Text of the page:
High Stakes: The Impact of the Witch Trials on Our Global Legal System Today


In the UK there were two periods of intensive ‘witch hunting’ from 1598-1607 and 1644-1647, led by Matthew Hopkins, the ‘witch finder general’, who some say still haunts the Old Bailey (Witch Law and Witch Hunting, New Law Journal 143 NLJ 1543 29 October 1993). It was not a phenomena isolated to the UK either; there were high profile witch trials in the US (most notable Salem) and in parts of Europe, including France and Germany (Rendering Justice in Witch Trials: the Case of the val de Lièpvre, M Simon, 11 November 2011 Fr Hist (2011) 25 (4): 453-472). We now know that the hysteria driving the witch trials is likely to have been caused by Ergot poison in the grain supplies (Witchcraft or Mycotoxin? The Salem Witch Trials, A Woolf, A Journal of Toxicology: Clinical toxicology, 2000, Vol. 38(4), pp. 457-60), but the narrative of witches and magic remains prevalent. The witch trials are an area of history which spark the public imagination, inspiring art, plays, music, and TV shows. There are still many who believe they practise magic, too. Recently, witchcraft has even played a role in politics, with a coven of witches in the US seeking to cast a spell on Donald Trump, who were met with great public support. However, these witch trials have had a more serious impact too, helping form the global legal system as we know it today.


One of the areas that clearly demonstrate the way the witch trials have impacted UK law is the legislation it inspired. Between 1542 and 1736, several Acts of Parliament - the Witchcraft Acts, were in force. Most important was the Statue against Witchcraft (1 James I c 12), which included two offences: invocation of evil spirits or use of witchcraft to kill or injure another person (which carried the death penalty), and the attempted use of witchcraft to kill, injure or damage property (which carried a maximum sentence of one year in prison) (Witch Law and Witch Hunting, New Law Journal 143 NLJ 1543 29 October 1993). Later the Witchcraft Act 1735 followed, making it illegal to accuse someone of witchcraft. Despite this, the Church Courts heard witchcraft cases as late as 1542, and witch trials were still popular with the public much later than this. In 1751 Thomas Colley was sentenced to death for drowning a ‘witch’, and had to be escorted to the gallows by over 100 cavalrymen to prevent his rescue (Book Reviews by Michael McMullan (2000) 164 JPN 882 Review of Witch Craft and Witch Trials by Gregory Durston). These Acts are great examples of where legislation in the UK has been quickly formed to react to prevalent issues and trends in public concern. While they have now been repealed, parts remain in the Fraudulent Mediums Act 1951.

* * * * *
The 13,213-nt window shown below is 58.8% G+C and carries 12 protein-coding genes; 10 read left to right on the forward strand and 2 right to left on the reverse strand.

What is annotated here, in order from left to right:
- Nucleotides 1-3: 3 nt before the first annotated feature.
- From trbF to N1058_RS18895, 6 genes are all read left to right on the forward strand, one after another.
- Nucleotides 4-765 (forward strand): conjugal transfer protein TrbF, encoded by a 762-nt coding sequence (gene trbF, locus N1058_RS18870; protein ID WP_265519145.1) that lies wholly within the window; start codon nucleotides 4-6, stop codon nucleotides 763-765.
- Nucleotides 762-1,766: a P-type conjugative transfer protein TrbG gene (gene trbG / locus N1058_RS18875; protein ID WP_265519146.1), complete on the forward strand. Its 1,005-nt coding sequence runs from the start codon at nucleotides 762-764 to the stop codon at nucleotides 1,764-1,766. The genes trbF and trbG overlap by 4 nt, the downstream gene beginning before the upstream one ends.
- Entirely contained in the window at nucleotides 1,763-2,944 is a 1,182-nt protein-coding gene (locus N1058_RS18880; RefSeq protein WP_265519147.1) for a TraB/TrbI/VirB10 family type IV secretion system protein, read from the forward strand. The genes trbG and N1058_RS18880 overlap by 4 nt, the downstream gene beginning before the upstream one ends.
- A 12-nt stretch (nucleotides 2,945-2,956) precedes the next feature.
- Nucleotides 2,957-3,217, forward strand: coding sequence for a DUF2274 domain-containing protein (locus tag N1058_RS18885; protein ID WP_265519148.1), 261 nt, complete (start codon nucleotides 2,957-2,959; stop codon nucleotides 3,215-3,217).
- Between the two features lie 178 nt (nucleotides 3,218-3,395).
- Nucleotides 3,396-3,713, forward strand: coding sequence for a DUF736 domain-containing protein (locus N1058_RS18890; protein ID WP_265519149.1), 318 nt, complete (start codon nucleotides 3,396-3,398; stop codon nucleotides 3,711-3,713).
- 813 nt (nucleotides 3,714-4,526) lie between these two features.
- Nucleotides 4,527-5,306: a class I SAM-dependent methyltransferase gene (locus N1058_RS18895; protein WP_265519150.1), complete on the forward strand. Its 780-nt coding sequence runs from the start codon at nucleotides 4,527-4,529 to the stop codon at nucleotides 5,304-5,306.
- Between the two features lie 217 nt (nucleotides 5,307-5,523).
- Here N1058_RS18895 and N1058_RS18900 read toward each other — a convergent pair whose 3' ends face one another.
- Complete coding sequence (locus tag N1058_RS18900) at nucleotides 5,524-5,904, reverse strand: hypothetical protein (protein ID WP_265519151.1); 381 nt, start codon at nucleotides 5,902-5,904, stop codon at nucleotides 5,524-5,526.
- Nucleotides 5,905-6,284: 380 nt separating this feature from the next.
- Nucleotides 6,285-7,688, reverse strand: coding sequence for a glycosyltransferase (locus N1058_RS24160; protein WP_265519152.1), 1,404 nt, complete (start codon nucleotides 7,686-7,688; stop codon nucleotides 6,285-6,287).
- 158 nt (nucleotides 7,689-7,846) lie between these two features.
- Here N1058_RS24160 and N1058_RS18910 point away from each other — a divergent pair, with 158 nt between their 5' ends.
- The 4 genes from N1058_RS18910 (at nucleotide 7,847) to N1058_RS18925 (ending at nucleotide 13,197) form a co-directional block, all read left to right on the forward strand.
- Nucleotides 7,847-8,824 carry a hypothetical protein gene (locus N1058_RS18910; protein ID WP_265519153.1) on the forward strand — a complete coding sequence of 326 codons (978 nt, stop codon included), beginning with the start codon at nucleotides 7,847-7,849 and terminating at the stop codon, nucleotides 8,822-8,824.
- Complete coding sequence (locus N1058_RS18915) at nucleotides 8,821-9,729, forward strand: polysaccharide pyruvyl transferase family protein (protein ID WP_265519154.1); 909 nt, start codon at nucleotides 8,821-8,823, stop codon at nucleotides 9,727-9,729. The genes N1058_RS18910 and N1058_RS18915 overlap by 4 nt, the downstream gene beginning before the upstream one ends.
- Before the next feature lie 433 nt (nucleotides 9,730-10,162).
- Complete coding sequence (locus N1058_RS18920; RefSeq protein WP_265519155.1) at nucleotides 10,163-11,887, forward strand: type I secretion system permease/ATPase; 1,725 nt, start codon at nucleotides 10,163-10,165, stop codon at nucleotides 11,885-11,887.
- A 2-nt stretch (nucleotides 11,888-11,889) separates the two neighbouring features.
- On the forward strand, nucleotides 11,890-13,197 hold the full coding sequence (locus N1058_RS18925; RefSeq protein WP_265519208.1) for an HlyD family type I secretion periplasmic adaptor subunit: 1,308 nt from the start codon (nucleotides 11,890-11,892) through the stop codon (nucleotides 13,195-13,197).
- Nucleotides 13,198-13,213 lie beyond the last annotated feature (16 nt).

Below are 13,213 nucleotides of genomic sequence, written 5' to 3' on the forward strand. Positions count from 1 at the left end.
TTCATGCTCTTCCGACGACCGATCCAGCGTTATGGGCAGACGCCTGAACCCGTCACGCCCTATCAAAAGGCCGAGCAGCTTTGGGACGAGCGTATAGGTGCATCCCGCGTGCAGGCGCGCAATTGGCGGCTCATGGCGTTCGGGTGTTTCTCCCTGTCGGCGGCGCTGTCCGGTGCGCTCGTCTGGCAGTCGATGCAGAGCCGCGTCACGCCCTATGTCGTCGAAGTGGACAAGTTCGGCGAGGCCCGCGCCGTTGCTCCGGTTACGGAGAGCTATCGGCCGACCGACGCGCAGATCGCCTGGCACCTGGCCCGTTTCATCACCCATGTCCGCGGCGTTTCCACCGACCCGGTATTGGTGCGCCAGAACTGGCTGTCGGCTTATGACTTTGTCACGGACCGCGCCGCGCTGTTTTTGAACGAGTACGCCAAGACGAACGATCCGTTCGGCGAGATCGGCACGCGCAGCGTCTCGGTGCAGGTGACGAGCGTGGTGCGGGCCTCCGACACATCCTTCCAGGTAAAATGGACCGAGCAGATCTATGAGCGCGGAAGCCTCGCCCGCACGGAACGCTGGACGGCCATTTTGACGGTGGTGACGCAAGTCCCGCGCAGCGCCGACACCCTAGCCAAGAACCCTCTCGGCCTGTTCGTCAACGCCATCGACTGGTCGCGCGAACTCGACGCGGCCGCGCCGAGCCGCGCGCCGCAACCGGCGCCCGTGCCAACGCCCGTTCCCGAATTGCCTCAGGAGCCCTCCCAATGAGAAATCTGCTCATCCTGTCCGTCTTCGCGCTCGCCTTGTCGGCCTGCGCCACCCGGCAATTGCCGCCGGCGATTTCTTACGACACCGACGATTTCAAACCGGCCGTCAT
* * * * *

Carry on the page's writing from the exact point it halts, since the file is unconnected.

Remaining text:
Perhaps a more indirect way the witch trials have affected the legal systems of the world is the presumption of ‘innocent until proven guilty’. Witches were assumed guilty before their ‘trials’ began, with this assumption of guilt being a common feature even in other types of trials at the time. While many elements of criminal trials have changed since the witch trials, this reversal in attitude to the accused is most stark. The witch trials provide a clear and memorable example of what happens when this guilty narrative can run rampant. For example, the ‘preliminary examinations’ for accused witches are more comparable with a grand jury hearing than a pre-trial deposition (The Evidence of Things Unseen: The Legal World of the Salem Witch Trials, K O'Kelly, Experience, Vol. 16, Issue 4 (Summer 2006), pp. 16-35). This assumption of guilt had more unjust consequences than the type of pre-trial questioning used. The principle of ‘Peine forte en dure’ stated that if a defendant refused to stand trial then they must suffer punishments to determine their guilt. Because of the assumption of guilt, laughable evidence was allowed, such as the acts of ‘spectres’ during the interviews themselves. Richard Francis in ‘Judge Sewell’s apology’ argued that the equivalent today would be having a preliminary hearing in which the defendant commits murder, and this being the basis of the trial. These startling negative impacts of assuming guilt outside of a fair trial are something that those participating in ‘media trials’, such as the controversial case of Amanda Knox, should consider.


It is not just murder that is subject to trials by media. The witch trials have been used to inform the narrative around child sex abusers. The public often speak about the media’s focus on paedophilia as a witch hunt. While it is a crime which is extremely abhorrent and should be treated as such, it remains shocking that in 2013 an innocent man was burned alive after being accused. Media representation of the issue is well known to impact public policy and police practice in these cases (The Legal System and Child Sex Abuse - Ross Cheit's The Witch-Hunt Narrative: Politics, Psychology, and the Sexual Abuse of Children, Bowman, Law & Social Inquiry 41(1) 1747-4469) 2016). However, one of the most positive implications the witch trials have had on the way our courts work is allowing the testimony of children in court.


In summary, one can clearly see that the witch trials have had numerous impacts on the legal system as we recognise it today. It is not an era of history one immediately thinks of as being particularly relevant to how solicitors and barristers practise, but it is undoubtable they have changed the way courts operate. Crucially, the danger of creating witch trial narratives shows that legal reform to protect those who suffer wrongly from ‘trial by media’ may well be needed.






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